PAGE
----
Kuma Kuma Kuma Bear
by Richard Eisenbeis,
How would you rate episode 8 of
Kuma Kuma Kuma Bear ?
“In which our heroine takes over-hunting to a whole new level.”
You know, back in episode three, I made the comment that while strong, Yuna does appear to have limits. After all, she was in the “starting town” and her bear-magic, though formidable, couldn't one-shot powerful enemies; she had to use at least a bit of strategy to win. I had hoped that when Yuna went out into the greater world, she would find others that could match her in strength and discover she had been little more than a big fish in a small pond. Then not only would we get some much-needed tension in the story as she was faced with problems she couldn't simply power her way through, we'd also see how she would be forced to grow to overcome these challenges as well.
Now, however, that seems like a foolishly idealistic dream. After all, this episode has Yuna offhandedly kill 10,000 monsters—some of them quite powerful—in just a few minutes.
But let's back up a bit. This episode is somewhat unique in that it's not really Yuna's story. It's Gulzam's. Gulzam was a magic researcher who used convicted criminals in his experiments. Apparently, he never asked permission for this and so when the king found out, Gulzam had his right arm lopped off and was exiled.
Now, years later, he's back with an army of monsters—and will die soon thanks to the spell he is using to control them. He is a man that wants nothing more than revenge on the king who, in his mind, treated him so unfairly. And as the King is a good man who actually cares about his people, Gulzam's best path to revenge is simply to unleash his horde of monsters upon the kingdom's populous. A madman bent on revenge; an unprepared kingdom: It's a situation rife with tension.
...and then Yuna decides to go for a walk.
Okay, to be fair, that's a bit of an oversimplification. Yuna is actually going to make sure Cliff safely gets to the capital and decides to eliminate any monsters she runs into along the way. But what's interesting is not what she is doing but why she is doing it.
Up until now, Yuna has been very reactive in the way she goes about things—she only tries to solve the problems she is directly faced with. Even when she first discovered her healing magic, she didn't think to try and heal Fina's mom until she was literally standing in front of the dying woman. However, this time, all it takes for Yuna to act is Noire mentioning that she's a bit worried for her father after the recent rise in monster attacks along the road. Simply seeing her friend worried is enough for Yuna to offer to go out and escort Cliff to the city. The fact that she has to kill 10,000 monsters to do so is inconsequential.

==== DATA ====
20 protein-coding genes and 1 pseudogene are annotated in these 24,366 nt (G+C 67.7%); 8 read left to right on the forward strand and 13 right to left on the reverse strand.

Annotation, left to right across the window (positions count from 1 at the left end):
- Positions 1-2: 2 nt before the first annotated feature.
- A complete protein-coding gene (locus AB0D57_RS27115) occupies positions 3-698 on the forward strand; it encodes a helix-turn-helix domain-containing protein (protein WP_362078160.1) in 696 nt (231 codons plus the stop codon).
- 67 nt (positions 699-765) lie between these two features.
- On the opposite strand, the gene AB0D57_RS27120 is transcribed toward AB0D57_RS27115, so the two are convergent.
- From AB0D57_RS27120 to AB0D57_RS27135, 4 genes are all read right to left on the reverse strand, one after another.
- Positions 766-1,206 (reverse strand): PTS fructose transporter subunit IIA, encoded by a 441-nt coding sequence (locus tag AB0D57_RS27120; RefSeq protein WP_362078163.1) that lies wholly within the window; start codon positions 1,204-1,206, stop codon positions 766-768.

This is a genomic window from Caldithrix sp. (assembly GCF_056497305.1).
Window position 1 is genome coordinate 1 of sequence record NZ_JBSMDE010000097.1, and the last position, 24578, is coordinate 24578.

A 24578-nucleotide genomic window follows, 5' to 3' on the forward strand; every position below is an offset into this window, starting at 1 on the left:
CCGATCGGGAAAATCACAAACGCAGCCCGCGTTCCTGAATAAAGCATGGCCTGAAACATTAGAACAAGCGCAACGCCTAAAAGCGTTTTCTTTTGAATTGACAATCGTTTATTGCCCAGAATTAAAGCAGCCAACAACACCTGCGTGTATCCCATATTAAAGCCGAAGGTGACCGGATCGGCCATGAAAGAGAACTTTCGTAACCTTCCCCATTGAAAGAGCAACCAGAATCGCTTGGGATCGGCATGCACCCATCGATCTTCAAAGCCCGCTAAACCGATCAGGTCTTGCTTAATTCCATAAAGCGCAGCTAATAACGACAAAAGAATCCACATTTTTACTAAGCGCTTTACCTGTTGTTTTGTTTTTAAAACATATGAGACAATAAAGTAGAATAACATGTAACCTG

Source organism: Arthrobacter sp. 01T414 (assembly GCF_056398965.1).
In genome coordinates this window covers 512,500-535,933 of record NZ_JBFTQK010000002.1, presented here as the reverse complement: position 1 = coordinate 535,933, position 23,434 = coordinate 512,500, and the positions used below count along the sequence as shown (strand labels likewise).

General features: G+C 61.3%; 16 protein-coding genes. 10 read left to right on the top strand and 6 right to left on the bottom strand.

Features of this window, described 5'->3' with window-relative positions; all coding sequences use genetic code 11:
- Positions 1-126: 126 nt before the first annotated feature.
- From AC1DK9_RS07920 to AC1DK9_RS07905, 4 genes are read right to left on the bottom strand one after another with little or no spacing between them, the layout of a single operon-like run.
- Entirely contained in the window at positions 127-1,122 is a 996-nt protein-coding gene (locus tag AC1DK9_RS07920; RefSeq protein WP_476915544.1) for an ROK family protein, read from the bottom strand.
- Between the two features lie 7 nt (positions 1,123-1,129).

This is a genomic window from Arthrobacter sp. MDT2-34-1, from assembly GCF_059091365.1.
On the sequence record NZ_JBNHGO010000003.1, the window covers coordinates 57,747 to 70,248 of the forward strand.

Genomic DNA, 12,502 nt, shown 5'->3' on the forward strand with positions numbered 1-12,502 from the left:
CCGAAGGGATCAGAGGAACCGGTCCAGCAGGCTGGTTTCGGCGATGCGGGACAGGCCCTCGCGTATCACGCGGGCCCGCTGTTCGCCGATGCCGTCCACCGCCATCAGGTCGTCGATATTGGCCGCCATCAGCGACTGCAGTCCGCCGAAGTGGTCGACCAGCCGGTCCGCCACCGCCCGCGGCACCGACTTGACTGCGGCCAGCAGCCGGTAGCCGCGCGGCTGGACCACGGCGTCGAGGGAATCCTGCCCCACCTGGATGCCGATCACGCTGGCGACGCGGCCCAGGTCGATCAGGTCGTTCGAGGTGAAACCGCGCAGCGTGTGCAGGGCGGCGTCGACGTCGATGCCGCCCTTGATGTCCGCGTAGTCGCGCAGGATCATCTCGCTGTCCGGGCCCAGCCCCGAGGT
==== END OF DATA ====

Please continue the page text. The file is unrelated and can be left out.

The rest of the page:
And what's really great about this moment of character growth for Yuna is that she actually realizes the change within her. She was once a girl living alone, unconcerned with the people populating the real world—even her family. But here in the fantasy world, she's found people she truly wants to be with and make happy.
That's why when the king asks about her desired reward, she would rather her contribution be ignored. She didn't intend to save the kingdom—she just wanted to make her friend a little less worried for her father's safety. She understands that what she intended to do wasn't anything special—it was simple kindness for a friend. To be rewarded for that—for simple human decency—rubs Yuna the wrong way. (And there's also the fact that, despite her “bear-y” appearance, she'd rather just blend in with the crowd.)
All in all, this is a better than average episode of Kuma Kuma Kuma Bear. While all the tension it tries to build early on is ultimately used for nothing more than comic relief, the growth we see in Yuna makes everything that has come before have a bit more value—as necessary steps on the path to her becoming a better person.
• Is it wrong that I am still hoping, against all indications to the contrary, for some kind of legitimate action climax to the series?
• The “bear fire” bears say “kuma” when they attack.
• When I first watched the opening, I thought Gulzam was beheaded, and that he reappeared later on as a ghost. Then I noticed that his right sleeve was empty and it all made sense. Solid visual storytelling there.
• Does the fact that Fina, Noire, and Misana formed a secret fanclub for Yuna creep anyone else out? I mean aren't they friends and equals?
• The Japanese title of the episode is “Kuma-san, Musou Suru.” In Japan, Dynasty Warriors-style games are called “musou” games. So a fun (and completely apt) translation of the episode title would be “Ms. Bear Goes Full Dynasty Warriors.”
Kuma Kuma Kuma Bear is currently streaming on Funimation.
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